Aging as Told by 3 Fabulous Female Authors

International Women’s Day, held annually on March 8, is a worldwide event that calls for gender equality while celebrating women’s achievements, from the political to the social to the arts.

Today, join us in honoring women in literature. We’ve chosen our three favorite female authors who confront the topic of aging gracefully (especially as a woman) in their work. The selections range from humorous memoirs to contemplative novels, and we recommend looking into some of Suzanne Somers’ best-sellers if you’re interested in self-help and healthy living.


Click the links to read Amazon customer reviews and order yourself one of these easy weekend reads.


Nora Ephron

Academy Award for Best Writing nominee for Silkwood (1983), When Harry Met Sally… (1989), and Sleepless in Seattle (1993)


I Remember Nothing: And Other Reflections

“The power of these essays often comes from a voice clearly looking back at a riveting life with a clear-eyed wisdom and, at times, twinges of regret.” Salon


“A slim, candid, and always witty package of Ephron’s insights, written and bound before they slip her mind forever.” —Elle


I Feel Bad About My Neck: And Other Thoughts on Being a Woman

“Ephron’s laugh-out-loud collection tells the truth about aging–it’s not fun–and ‘she does it with humor and satire and perspective,’ says [Roxanne Coady of R. J. Julia Booksellers in Madison, Conn.]. With blithe charm, Ephron exposes all the vain ploys that she–and we–would rather not admit we use to stave off another telltale wrinkle or gray hair. Read her book as an antidote to despair.” —U.S. News & World Report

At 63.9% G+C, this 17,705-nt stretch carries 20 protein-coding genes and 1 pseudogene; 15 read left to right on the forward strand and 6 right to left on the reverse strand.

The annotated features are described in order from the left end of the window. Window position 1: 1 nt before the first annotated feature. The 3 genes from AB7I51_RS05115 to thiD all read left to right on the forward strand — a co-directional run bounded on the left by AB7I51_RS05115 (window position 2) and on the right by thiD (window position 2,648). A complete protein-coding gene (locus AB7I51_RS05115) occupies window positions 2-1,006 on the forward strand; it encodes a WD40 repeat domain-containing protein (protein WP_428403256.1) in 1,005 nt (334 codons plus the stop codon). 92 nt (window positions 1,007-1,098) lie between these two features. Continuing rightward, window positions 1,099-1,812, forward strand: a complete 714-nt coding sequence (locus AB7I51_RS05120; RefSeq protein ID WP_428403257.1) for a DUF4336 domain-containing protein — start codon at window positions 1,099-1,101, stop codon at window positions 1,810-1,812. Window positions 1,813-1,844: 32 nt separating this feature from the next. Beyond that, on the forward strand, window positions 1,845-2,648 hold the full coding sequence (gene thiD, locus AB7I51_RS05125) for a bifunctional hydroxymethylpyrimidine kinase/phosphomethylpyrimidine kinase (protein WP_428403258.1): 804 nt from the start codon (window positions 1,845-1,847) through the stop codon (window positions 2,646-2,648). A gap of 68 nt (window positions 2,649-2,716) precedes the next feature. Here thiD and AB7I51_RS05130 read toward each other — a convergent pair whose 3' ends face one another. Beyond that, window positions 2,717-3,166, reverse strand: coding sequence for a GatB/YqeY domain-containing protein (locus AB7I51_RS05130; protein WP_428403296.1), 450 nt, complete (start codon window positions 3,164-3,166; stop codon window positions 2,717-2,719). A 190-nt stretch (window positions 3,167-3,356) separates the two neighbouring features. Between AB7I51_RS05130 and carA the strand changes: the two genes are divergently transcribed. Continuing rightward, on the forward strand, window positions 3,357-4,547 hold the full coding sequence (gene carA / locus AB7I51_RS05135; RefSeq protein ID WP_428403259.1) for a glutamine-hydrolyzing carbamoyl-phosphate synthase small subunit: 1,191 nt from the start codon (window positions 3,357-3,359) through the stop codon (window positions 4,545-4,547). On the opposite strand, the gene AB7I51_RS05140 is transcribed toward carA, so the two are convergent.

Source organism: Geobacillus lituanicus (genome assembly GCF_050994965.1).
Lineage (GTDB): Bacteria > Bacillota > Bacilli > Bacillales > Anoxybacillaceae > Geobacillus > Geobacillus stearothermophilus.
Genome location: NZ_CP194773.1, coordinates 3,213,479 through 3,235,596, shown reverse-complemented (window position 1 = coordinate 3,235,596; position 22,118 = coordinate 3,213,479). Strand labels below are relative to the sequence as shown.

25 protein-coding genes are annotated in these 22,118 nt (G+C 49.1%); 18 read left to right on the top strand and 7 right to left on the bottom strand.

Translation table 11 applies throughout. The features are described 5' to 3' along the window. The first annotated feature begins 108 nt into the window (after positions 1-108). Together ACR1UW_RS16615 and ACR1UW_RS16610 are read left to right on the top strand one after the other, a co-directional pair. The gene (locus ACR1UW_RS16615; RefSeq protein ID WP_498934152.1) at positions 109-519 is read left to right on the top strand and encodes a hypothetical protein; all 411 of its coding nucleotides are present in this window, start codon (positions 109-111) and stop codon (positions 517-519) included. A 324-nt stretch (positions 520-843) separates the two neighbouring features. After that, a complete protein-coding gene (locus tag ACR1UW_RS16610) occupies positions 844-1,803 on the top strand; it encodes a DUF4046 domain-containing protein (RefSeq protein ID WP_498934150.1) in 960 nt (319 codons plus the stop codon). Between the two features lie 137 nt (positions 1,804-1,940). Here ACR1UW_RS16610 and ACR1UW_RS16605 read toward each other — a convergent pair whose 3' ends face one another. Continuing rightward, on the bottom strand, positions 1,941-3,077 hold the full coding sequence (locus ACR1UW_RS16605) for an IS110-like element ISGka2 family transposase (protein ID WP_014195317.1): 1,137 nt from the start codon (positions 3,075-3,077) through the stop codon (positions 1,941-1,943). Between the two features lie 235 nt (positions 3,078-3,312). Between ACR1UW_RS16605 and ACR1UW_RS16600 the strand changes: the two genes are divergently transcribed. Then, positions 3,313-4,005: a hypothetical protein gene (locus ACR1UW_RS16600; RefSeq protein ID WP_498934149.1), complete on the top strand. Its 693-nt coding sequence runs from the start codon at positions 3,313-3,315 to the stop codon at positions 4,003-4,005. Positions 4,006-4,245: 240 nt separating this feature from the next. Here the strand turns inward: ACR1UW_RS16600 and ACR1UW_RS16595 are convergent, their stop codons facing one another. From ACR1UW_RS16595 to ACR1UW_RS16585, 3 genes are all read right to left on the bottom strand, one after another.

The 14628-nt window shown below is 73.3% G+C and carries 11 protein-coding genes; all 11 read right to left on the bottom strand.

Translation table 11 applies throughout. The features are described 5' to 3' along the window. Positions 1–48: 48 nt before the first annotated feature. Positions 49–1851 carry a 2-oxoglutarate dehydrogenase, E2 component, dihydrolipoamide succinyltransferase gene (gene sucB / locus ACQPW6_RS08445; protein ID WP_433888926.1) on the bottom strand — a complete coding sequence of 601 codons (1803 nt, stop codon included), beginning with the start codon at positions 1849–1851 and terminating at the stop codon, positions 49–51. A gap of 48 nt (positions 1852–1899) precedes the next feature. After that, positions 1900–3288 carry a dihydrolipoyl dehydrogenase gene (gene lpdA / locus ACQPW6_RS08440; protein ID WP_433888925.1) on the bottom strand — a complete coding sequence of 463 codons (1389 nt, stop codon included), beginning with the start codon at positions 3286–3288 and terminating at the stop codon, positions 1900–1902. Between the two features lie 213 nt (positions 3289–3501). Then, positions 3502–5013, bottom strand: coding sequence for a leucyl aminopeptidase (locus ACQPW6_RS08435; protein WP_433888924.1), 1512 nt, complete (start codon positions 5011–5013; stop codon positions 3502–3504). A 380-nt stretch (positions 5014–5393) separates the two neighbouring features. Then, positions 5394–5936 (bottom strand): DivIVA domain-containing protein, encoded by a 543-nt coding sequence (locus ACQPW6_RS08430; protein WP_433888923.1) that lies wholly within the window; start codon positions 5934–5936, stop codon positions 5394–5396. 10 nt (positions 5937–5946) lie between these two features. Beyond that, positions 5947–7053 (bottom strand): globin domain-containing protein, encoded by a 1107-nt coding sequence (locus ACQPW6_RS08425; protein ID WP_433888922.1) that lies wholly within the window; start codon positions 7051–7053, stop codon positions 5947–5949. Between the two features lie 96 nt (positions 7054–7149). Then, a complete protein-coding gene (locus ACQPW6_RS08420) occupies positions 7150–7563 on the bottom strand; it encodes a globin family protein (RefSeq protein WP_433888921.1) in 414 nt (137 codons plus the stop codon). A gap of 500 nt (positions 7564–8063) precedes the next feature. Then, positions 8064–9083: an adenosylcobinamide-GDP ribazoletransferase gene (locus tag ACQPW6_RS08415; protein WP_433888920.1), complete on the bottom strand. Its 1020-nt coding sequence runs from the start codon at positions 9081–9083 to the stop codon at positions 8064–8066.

Dame Penelope Lively

Awarded with DBE and a member of FRSL

How It All Began: A Novel

“More stylish than many writers half her age . . . Lively knows a thing of two about storytelling. Her veteran understanding of the function of narrative in our lives is impressive but lightly worn. . . Her candour is refreshing, and reminds us that you don’t have to lie to yourself to live life finely until the very end.”  The Times (London)


“Lively’s novel is skillfully constructed, with a thoroughly engaging plot. It also has much to say about the role of chance in human affairs, the aging process and the importance of memories.” —Minneapolis Star-Tribune


Dancing Fish and Ammonites: A Memoir

“Buoyant and propulsive . . . Dancing Fish and Ammonites is about growing old, about memory and history, about reading and writing . . . Lively communicates ideas and experiences with flashes of narrative color: the tins of water in which the feet of her crib stood in childhood, to spare her from Cairo’s ants; the layout of a beloved garden; the sight of women in felt hats and gloves as they walked past the bombed-out rubble of wartime Britain.” —The New York Times Book Review


“Funny, smart and poignant . . . Admirers of Penelope Lively’s many fine novels will find the same lucid intelligence at work in her elegantly written ‘view from old age.’ . . . Memory, history, archaeology, paleontology—for Penelope Lively, they are all part of our individual and collective effort to retrieve lost time. She chronicles her personal engagement in that quest with wit and rue.” —Los Angeles Times


Diana Athill

Awarded with OBE


Somewhere Towards the End: A Memoir

“At ninety-one, she offers a spry dispatch on the condition of being elderly, having realized that copious literature describes the experience of youth, “but there is not much on record about falling away.” Her perspective is both remorseless and tender as she considers the waning of her sexual desire, the sharpening of her atheist resolve, her increasing preference for nonfiction rather than novels . . . and the truth that, even in her advanced state, much of her time is taken up with caring for those still older. The achievement of Athill’s work is its refusal to reduce the specificities of her captivating life to homilies about wisdom.” —The New Yorker


Alive, Alive Oh!: And Other Things That Matter

“Enchanting . . . Diana Athill, 98, still has a few things to teach us about growing old with dignity and humor and grace . . . Astute and sparkling.” Associated Press
“Witty, candid . . . If you haven’t read Athill, and open her latest book expecting serene reflections from a nonagenarian sipping tea in her garden, you’re in for a surprise.” —San Francisco Chronicle

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